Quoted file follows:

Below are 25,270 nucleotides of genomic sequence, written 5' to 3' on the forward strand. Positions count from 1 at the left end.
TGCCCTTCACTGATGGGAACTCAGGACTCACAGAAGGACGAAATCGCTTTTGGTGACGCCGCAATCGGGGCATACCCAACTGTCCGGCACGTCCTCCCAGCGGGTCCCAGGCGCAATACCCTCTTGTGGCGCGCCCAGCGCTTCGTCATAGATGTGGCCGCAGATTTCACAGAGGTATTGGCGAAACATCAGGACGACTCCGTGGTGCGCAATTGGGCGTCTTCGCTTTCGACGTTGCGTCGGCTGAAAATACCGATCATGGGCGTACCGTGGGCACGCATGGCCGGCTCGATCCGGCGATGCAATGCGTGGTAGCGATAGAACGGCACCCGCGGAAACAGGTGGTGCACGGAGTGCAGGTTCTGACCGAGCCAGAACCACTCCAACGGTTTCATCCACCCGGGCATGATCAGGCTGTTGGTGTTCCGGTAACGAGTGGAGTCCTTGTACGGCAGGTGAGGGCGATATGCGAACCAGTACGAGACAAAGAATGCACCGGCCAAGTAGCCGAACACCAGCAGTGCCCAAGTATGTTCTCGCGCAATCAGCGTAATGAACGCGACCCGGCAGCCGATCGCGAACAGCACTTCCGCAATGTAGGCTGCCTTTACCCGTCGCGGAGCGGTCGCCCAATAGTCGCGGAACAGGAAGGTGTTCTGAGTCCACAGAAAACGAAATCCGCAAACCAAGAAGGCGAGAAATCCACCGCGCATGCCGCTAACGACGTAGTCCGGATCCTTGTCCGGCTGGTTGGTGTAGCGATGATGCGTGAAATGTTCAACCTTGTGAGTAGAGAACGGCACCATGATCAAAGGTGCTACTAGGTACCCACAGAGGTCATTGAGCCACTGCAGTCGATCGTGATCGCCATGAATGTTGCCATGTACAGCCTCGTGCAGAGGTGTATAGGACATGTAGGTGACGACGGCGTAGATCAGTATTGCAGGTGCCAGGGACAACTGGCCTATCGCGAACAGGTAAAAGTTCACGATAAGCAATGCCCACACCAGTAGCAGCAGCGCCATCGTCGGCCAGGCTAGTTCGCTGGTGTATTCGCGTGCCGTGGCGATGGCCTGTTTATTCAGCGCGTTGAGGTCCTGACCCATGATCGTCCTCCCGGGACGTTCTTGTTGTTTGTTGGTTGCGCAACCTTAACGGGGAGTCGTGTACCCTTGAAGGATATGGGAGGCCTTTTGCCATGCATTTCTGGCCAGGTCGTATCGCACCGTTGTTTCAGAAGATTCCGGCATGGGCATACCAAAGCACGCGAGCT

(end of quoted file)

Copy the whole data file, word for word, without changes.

Below are 25,270 nucleotides of genomic sequence, written 5' to 3' on the forward strand. Positions count from 1 at the left end.
TGCCCTTCACTGATGGGAACTCAGGACTCACAGAAGGACGAAATCGCTTTTGGTGACGCCGCAATCGGGGCATACCCAACTGTCCGGCACGTCCTCCCAGCGGGTCCCAGGCGCAATACCCTCTTGTGGCGCGCCCAGCGCTTCGTCATAGATGTGGCCGCAGATTTCACAGAGGTATTGGCGAAACATCAGGACGACTCCGTGGTGCGCAATTGGGCGTCTTCGCTTTCGACGTTGCGTCGGCTGAAAATACCGATCATGGGCGTACCGTGGGCACGCATGGCCGGCTCGATCCGGCGATGCAATGCGTGGTAGCGATAGAACGGCACCCGCGGAAACAGGTGGTGCACGGAGTGCAGGTTCTGACCGAGCCAGAACCACTCCAACGGTTTCATCCACCCGGGCATGATCAGGCTGTTGGTGTTCCGGTAACGAGTGGAGTCCTTGTACGGCAGGTGAGGGCGATATGCGAACCAGTACGAGACAAAGAATGCACCGGCCAAGTAGCCGAACACCAGCAGTGCCCAAGTATGTTCTCGCGCAATCAGCGTAATGAACGCGACCCGGCAGCCGATCGCGAACAGCACTTCCGCAATGTAGGCTGCCTTTACCCGTCGCGGAGCGGTCGCCCAATAGTCGCGGAACAGGAAGGTGTTCTGAGTCCACAGAAAACGAAATCCGCAAACCAAGAAGGCGAGAAATCCACCGCGCATGCCGCTAACGACGTAGTCCGGATCCTTGTCCGGCTGGTTGGTGTAGCGATGATGCGTGAAATGTTCAACCTTGTGAGTAGAGAACGGCACCATGATCAAAGGTGCTACTAGGTACCCACAGAGGTCATTGAGCCACTGCAGTCGATCGTGATCGCCATGAATGTTGCCATGTACAGCCTCGTGCAGAGGTGTATAGGACATGTAGGTGACGACGGCGTAGATCAGTATTGCAGGTGCCAGGGACAACTGGCCTATCGCGAACAGGTAAAAGTTCACGATAAGCAATGCCCACACCAGTAGCAGCAGCGCCATCGTCGGCCAGGCTAGTTCGCTGGTGTATTCGCGTGCCGTGGCGATGGCCTGTTTATTCAGCGCGTTGAGGTCCTGACCCATGATCGTCCTCCCGGGACGTTCTTGTTGTTTGTTGGTTGCGCAACCTTAACGGGGAGTCGTGTACCCTTGAAGGATATGGGAGGCCTTTTGCCATGCATTTCTGGCCAGGTCGTATCGCACCGTTGTTTCAGAAGATTCCGGCATGGGCATACCAAAGCACGCGAGCT